Demonetising politics of pandemonium
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In the pre-Mahatma Gandhi era, Lokmanya Tilak used to be rightly described by many as the Father of Indian Unrest. He was a great leader with unmatched organizational skills. He used to travel extensively and mobilize people, educate them and make them realize the injustice meted out to them. He had a great ability to motivate people for collective action to protest against British rulers. Today, many of those claiming to be leaders of the opposition hardly take pains to mobilize people or voice their dissatisfaction, if any. Instead, they use shortcuts like resorting to creating pandemonium in Parliament and legislatures, thereby securing much coverage in the media.
The month-long winter session of Parliament began on 16 November. While on the first day, Rajya Sabha witnessed a fairly good debate on demonetisation, from day two, ruckus and pandemonium resurfaced and important parliamentary business has remained unattended. It is hard to understand why the opposition is bent upon not allowing the Rajya Sabha to function when on the first day they were agreeable to allow a discussion in which many opposition leaders spoke.
Was it an afterthought? Or was it a case of late realization of the false presumption that the greater noise one makes, the better it is for occupying media spaces? Or was it frustration at the grassroots level being given vent in the Houses?
Undoubtedly, it is very natural that Parliament resonates with all that dominates contemporary discourse and the deliberations mirror all the agonies and aspirations of the people. If that doesn’t happen, many understandably believe that Parliament will be reduced to a mere debating society. True, contemporary issues need to be raised in Parliament, but like all other democratic forums, Parliament is also prone to a kind of abuse, eventually reducing the prestige of the institution. This obviously serves a severe blow to the basics of parliamentary democracy. For all true democrats, it is essential to guard Parliament from any kind of abuse. It is essential in this backdrop to remember that all issues raised via ruckus in Parliament may not genuinely reflect popular apprehensions. This is mainly because of two reasons.
First, many believe that unless some ruckus is created and Parliament is stalled, the gravity of the issue under discussion is not duly manifested. As compared to developing skills for using the right kind of parliamentary devices, it is always easy to create noise and indulge in illusion-mongering! Besides, the media too plays a big role in either downplaying an issue discussed or magnifying a subject raised. Many believe that ruckus and pandemonium in Parliament attracts greater media attention, eventually ensuring headlines in print media and prime-time discussion spaces on TV channels. Many veteran parliamentarians have rued the fact that orderly behaviour of studious members hardly attracts media attention, while chest-thumping and noise creation alone is mostly looked at as voicing of so called genuine grievances. This creates a false impression, giving a fillip to the politics of pandemonium.
Second, the changing character of political parties too has contributed to the tendencies of abusing parliamentary forums. For a political party to mobilize popular unrest—as and when it is there—it takes a huge amount of groundwork involving educating people and making them aware of the injustices that they might be facing. This requires organizational network and motivated cadres connected to the masses. Major political parties in India that are essentially of a dynastic character have reduced themselves to mere election-contesting machines. They lack in a well-articulated ideology and hence fail in convincing and motivating, let alone people, even their own rank and file. Understandably, they don’t have any grassroots-level live-wire organizations and hence for them, even when there is genuine popular unrest, mobilizing masses always remains a challenge. Recently, when the Delhi chief minister tried to mobilize people on the subject of demonetisation, the public hooted him out.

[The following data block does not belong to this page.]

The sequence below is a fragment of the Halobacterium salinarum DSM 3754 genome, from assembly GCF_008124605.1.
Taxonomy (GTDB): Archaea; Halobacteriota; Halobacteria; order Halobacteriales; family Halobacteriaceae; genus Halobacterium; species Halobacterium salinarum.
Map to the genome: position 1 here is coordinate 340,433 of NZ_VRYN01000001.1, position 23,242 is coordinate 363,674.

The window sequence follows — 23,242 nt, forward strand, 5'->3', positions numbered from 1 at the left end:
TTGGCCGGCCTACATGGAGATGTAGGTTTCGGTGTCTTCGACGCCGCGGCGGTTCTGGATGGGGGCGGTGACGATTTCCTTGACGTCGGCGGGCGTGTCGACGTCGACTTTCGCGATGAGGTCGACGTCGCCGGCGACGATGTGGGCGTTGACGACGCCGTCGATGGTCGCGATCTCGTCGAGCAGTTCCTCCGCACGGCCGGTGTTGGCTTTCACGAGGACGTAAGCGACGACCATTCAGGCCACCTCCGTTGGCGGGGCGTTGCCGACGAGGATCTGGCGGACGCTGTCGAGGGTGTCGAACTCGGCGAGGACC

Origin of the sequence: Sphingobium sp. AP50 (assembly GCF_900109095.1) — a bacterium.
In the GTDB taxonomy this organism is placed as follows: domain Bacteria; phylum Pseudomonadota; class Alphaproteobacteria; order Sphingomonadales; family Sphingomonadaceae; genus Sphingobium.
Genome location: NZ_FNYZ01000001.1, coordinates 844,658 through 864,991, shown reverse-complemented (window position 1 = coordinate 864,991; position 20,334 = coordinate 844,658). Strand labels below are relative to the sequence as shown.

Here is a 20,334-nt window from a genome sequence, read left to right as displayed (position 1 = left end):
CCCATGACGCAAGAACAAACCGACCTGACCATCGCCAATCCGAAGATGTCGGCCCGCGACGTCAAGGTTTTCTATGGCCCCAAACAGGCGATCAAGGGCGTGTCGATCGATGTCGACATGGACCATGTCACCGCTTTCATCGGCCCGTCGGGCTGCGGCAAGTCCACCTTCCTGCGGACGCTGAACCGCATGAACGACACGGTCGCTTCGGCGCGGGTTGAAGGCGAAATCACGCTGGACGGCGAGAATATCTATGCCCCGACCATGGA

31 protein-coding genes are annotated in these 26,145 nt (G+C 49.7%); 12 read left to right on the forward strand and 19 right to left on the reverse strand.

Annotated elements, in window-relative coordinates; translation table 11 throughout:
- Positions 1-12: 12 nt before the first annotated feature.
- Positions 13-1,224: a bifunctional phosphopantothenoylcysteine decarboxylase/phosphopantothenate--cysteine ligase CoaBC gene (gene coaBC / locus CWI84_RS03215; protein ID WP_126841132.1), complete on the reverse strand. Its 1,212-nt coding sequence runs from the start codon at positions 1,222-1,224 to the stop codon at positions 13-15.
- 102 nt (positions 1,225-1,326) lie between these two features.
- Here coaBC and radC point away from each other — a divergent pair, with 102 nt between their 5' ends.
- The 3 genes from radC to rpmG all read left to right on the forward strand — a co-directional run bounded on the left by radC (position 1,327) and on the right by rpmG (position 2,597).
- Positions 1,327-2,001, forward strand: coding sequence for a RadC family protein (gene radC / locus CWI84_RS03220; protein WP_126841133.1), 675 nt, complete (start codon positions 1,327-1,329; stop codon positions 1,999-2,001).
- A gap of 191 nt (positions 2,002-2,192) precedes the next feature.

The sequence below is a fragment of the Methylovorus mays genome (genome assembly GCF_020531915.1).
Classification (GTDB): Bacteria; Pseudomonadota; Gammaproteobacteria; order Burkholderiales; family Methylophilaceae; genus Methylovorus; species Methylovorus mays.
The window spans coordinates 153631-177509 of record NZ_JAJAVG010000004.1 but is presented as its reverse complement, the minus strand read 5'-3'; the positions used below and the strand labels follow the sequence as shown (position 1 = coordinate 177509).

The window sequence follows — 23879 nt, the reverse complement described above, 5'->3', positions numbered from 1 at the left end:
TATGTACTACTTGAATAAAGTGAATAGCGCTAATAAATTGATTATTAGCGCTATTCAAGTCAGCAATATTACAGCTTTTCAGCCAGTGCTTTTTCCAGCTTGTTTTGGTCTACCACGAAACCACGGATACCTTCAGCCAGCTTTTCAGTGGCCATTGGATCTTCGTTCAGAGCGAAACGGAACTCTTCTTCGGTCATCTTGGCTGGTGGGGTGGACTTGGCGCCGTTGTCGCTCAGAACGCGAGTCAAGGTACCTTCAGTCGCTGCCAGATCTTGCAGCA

Sadly, the politics of pandemonium comes in handy for them to create a false impression of pseudo unrest. Many in the media make their task easier by allowing such machinations to grab disproportionately large spaces in the media. It is beyond doubt that the larger subject of demonetisation deserves adequate attention and discussion in the public as well as Parliament. However, it is also true that society and media must deprive ruckus-mongers and demonetize the politics of pandemonium. There seems to be a firm belief that pandemonium has performance value, some premium, and perhaps prestige as well. Doing away with this belief is demonetizing the politics of pandemonium.
Perhaps governments can do precious little in taking this style of politics out of currency. It is for the media and society together to ensure that the politics of pandemonium is totally rejected, devalued, in that sense demonetized and finally driven away, lock stock and barrel. If parties are allowed to continue using parliamentary forums for creating a false impression of manufactured unrest and thereby grabbing headlines, the real damage will be to those who have genuine grievances but no access to either Parliament or the media.
Should this different and far too difficult demonetisation not happen, the credibility of a key democratic institution will continue to face severe damage. In the cacophony over the effects of currency demonetisation, this larger demonetisation should not miss our attention.
Vinay Sahasrabuddhe is the national vice-president of the BJP and a member of Parliament, Rajya Sabha.